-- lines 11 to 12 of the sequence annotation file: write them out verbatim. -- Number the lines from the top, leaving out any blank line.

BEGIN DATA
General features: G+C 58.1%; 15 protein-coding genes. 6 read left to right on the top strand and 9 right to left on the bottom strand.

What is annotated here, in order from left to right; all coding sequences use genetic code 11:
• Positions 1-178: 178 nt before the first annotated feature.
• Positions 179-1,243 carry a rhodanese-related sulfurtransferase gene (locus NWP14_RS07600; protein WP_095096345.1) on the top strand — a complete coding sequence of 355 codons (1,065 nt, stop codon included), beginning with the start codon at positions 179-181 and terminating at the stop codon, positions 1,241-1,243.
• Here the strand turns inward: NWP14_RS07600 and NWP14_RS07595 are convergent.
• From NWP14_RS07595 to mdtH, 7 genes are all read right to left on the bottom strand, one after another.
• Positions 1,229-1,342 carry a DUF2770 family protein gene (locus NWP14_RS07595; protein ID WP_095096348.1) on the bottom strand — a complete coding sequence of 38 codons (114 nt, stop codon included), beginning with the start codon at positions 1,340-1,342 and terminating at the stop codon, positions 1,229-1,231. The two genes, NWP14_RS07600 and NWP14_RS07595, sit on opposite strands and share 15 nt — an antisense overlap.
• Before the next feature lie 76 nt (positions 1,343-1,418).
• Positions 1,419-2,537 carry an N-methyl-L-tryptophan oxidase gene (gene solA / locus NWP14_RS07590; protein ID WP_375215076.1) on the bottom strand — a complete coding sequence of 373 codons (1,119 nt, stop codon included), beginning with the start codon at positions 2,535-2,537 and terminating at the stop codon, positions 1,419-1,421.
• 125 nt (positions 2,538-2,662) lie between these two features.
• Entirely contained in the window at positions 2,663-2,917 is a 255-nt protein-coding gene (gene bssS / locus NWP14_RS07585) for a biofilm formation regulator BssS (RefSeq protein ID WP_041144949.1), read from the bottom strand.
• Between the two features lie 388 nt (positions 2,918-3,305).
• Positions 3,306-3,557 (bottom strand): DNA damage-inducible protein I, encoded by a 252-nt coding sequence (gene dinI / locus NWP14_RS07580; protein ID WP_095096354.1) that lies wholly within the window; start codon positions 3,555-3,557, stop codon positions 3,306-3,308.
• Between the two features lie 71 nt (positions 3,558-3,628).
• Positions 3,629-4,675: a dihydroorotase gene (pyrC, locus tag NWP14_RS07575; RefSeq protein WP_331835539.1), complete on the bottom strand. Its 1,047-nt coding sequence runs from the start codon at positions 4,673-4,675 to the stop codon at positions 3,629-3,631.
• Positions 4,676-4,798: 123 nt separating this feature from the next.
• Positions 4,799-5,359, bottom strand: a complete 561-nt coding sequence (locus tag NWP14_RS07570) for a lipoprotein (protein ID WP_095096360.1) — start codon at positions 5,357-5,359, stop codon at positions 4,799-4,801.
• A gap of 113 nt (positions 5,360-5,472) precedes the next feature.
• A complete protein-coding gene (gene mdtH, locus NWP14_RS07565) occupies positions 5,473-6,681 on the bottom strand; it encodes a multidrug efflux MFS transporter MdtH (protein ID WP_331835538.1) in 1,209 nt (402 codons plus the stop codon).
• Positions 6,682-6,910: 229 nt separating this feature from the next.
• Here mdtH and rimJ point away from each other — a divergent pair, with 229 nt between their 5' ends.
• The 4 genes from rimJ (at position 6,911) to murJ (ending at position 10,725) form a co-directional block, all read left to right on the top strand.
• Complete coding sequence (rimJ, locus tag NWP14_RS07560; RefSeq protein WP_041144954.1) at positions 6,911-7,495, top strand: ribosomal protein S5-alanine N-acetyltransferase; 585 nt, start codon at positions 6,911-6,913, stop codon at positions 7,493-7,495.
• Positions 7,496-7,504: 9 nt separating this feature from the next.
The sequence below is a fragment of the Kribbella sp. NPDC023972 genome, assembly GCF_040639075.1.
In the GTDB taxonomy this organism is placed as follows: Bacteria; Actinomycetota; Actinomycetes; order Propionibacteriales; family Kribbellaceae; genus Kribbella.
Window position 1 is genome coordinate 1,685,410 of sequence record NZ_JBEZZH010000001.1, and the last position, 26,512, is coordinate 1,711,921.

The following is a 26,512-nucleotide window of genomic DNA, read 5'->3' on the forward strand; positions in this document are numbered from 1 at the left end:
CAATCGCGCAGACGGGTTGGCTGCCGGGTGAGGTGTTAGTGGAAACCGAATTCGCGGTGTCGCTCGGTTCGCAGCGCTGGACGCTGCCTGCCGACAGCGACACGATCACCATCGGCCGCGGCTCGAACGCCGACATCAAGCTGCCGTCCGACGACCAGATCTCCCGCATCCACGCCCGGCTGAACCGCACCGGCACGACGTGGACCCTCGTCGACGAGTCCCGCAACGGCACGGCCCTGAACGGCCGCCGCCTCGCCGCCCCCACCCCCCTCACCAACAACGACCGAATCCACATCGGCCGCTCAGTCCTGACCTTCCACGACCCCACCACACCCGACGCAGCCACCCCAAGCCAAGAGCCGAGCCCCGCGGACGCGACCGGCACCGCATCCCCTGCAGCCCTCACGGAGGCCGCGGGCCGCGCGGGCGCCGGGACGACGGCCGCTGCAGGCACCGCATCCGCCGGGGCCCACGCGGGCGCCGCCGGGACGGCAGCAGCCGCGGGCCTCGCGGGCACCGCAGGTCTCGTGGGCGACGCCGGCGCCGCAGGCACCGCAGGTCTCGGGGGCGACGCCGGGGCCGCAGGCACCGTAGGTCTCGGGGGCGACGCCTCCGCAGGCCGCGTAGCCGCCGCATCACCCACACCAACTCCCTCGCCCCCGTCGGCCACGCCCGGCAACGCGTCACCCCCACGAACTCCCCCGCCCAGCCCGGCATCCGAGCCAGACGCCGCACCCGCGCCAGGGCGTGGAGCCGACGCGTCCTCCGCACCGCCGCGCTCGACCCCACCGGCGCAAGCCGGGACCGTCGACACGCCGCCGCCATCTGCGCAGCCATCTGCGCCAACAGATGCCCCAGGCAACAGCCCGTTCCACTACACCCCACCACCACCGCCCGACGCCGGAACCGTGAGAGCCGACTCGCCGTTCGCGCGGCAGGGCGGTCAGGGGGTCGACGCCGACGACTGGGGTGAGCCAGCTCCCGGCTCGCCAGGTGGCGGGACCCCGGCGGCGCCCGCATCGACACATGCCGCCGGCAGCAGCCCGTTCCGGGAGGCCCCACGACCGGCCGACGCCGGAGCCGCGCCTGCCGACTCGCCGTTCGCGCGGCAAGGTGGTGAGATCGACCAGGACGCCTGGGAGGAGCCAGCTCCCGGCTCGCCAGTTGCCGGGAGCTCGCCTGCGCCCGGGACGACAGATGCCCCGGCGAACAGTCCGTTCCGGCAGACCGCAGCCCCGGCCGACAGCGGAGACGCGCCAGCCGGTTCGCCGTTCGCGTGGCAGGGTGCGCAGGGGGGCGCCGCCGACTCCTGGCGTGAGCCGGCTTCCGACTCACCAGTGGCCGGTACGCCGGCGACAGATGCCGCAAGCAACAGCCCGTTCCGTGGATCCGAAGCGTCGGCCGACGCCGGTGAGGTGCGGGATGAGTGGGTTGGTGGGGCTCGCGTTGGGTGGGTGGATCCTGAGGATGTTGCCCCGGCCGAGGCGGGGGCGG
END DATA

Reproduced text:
• Entirely contained in the window at positions 2,663-2,917 is a 255-nt protein-coding gene (gene bssS / locus NWP14_RS07585) for a biofilm formation regulator BssS (RefSeq protein ID WP_041144949.1), read from the bottom strand.
• Between the two features lie 388 nt (positions 2,918-3,305).